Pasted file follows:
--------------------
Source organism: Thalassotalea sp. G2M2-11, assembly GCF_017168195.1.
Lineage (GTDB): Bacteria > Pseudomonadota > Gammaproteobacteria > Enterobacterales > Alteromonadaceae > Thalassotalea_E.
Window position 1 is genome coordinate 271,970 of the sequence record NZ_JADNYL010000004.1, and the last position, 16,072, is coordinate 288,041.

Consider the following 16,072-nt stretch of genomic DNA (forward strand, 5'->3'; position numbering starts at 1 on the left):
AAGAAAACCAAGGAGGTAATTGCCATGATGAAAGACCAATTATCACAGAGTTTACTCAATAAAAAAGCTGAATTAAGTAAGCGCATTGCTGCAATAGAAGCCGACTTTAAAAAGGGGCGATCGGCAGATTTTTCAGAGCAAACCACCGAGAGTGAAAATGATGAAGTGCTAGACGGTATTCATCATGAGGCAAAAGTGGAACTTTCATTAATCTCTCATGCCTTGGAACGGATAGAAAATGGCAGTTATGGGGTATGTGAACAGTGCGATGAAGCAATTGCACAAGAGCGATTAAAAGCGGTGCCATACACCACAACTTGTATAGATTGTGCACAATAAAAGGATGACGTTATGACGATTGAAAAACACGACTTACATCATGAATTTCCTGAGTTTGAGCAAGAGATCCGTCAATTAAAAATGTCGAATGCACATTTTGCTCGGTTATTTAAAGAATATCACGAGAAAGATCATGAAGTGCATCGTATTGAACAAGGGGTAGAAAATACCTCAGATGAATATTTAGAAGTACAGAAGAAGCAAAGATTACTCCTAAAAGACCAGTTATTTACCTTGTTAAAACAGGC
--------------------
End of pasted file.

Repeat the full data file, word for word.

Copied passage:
Source organism: Thalassotalea sp. G2M2-11, assembly GCF_017168195.1.
Lineage (GTDB): Bacteria > Pseudomonadota > Gammaproteobacteria > Enterobacterales > Alteromonadaceae > Thalassotalea_E.
Window position 1 is genome coordinate 271,970 of the sequence record NZ_JADNYL010000004.1, and the last position, 16,072, is coordinate 288,041.

Consider the following 16,072-nt stretch of genomic DNA (forward strand, 5'->3'; position numbering starts at 1 on the left):
AAGAAAACCAAGGAGGTAATTGCCATGATGAAAGACCAATTATCACAGAGTTTACTCAATAAAAAAGCTGAATTAAGTAAGCGCATTGCTGCAATAGAAGCCGACTTTAAAAAGGGGCGATCGGCAGATTTTTCAGAGCAAACCACCGAGAGTGAAAATGATGAAGTGCTAGACGGTATTCATCATGAGGCAAAAGTGGAACTTTCATTAATCTCTCATGCCTTGGAACGGATAGAAAATGGCAGTTATGGGGTATGTGAACAGTGCGATGAAGCAATTGCACAAGAGCGATTAAAAGCGGTGCCATACACCACAACTTGTATAGATTGTGCACAATAAAAGGATGACGTTATGACGATTGAAAAACACGACTTACATCATGAATTTCCTGAGTTTGAGCAAGAGATCCGTCAATTAAAAATGTCGAATGCACATTTTGCTCGGTTATTTAAAGAATATCACGAGAAAGATCATGAAGTGCATCGTATTGAACAAGGGGTAGAAAATACCTCAGATGAATATTTAGAAGTACAGAAGAAGCAAAGATTACTCCTAAAAGACCAGTTATTTACCTTGTTAAAACAGGC